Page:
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London Film Festival 2014: A Girl Walks Home Alone at Night

Chilling and original, with a volatile sound track, A Girl Walks Home Alone at Night is a vampire film with a punch. Welcome to “Bad City”, an imaginary ghost town in a forgotten corner of Iran that runs on drugs and prostitution – temporary escapisms from poverty and boredom. Writer/director Ana Lily Amirpour, who’s been making short horror films since she was 12, has crafted a black-and-white, almost magic-realistic film for her feature debut. For 99 minutes, one girl’s blood-sucking tendencies become the everyday in a stylised observation of events, set to Persian pop and thumping techno.

Sheila Vand is subtly excellent as “the girl”, a lonesome, hijab-wearing music lover with a secret. She is playful with her skateboard and naïve in her socialising, yet more powerful than any man in Bad City. It’s hard to tell how much of her late-night activities she does consciously and whether she is a human with vampiristic tendencies or vice versa. For the most part, her remorseless stare hints towards the latter but it becomes more ambiguous when she chooses not to kill some easy prey. Her humanity shines through her love interest, Arash (played by Arash Marandi), the true hero of this Iranian Western, a young man on his own solitary path, struggling with his father’s drug addiction and the loss of his mother. An odd set of circumstances lead to an ecstasy-fuelled “meet cute”, where their similarities are emphasised further by Arash’s choice of Halloween costume: Dracula.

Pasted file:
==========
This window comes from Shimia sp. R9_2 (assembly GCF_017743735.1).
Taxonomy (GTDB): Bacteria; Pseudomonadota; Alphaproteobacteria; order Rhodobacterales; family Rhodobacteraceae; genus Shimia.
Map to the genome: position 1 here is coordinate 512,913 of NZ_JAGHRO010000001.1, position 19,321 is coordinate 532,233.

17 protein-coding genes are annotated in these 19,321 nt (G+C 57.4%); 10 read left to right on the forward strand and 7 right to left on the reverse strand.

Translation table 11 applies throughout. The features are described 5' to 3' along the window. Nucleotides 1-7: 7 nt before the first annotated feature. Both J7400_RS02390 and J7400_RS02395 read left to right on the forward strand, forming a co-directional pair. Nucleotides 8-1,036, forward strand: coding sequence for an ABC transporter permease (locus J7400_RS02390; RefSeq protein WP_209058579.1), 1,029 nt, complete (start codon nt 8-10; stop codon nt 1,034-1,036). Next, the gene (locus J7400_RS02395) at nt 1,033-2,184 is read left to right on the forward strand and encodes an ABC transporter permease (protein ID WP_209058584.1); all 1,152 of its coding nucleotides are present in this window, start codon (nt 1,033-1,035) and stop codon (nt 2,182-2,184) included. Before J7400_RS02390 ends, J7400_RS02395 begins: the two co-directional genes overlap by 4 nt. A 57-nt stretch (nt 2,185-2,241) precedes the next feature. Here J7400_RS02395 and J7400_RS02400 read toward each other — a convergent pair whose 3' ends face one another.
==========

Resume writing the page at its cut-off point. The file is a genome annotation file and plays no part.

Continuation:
This scene is one of the film’s tensest and yet funniest. “Don’t worry, I’m not going to hurt you”, says a high and unsuspecting Arash to the girl. As they hug, Amirpour plays with her audience as the girl rests her face on his neck.

Although Amirpour is from Los Angeles and A Girl Walks Home Alone at Night was shot in California, this is an Iranian film and underwritten with inequality and oppression. “Rich people and idiots are the only ones who think things can change,” says prostitute Atti (played by Mozhan Marnò) to the vampire. For the youth of today’s Iran this is not a foolish suggestion, though for Bad City things are just beginning. Amirpour has created the first Iranian vampire Western and if this is what she has to offer on first attempt, what comes next is bound to excite.

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